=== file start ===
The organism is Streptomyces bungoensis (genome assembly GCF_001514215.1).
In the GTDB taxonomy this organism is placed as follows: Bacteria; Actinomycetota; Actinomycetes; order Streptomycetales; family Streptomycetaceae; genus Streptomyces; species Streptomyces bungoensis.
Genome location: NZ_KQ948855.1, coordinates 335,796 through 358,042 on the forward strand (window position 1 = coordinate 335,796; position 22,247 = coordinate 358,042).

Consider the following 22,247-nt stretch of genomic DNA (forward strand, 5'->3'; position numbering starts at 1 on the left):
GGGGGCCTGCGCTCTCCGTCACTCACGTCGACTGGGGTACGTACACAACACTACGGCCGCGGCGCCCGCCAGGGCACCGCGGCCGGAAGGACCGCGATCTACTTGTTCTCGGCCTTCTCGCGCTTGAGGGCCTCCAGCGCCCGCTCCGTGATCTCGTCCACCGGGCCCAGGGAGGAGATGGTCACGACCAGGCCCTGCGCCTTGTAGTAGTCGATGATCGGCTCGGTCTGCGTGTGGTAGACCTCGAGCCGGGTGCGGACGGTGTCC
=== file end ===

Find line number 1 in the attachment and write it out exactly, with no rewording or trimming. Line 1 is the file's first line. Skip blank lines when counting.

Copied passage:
The organism is Streptomyces bungoensis (genome assembly GCF_001514215.1).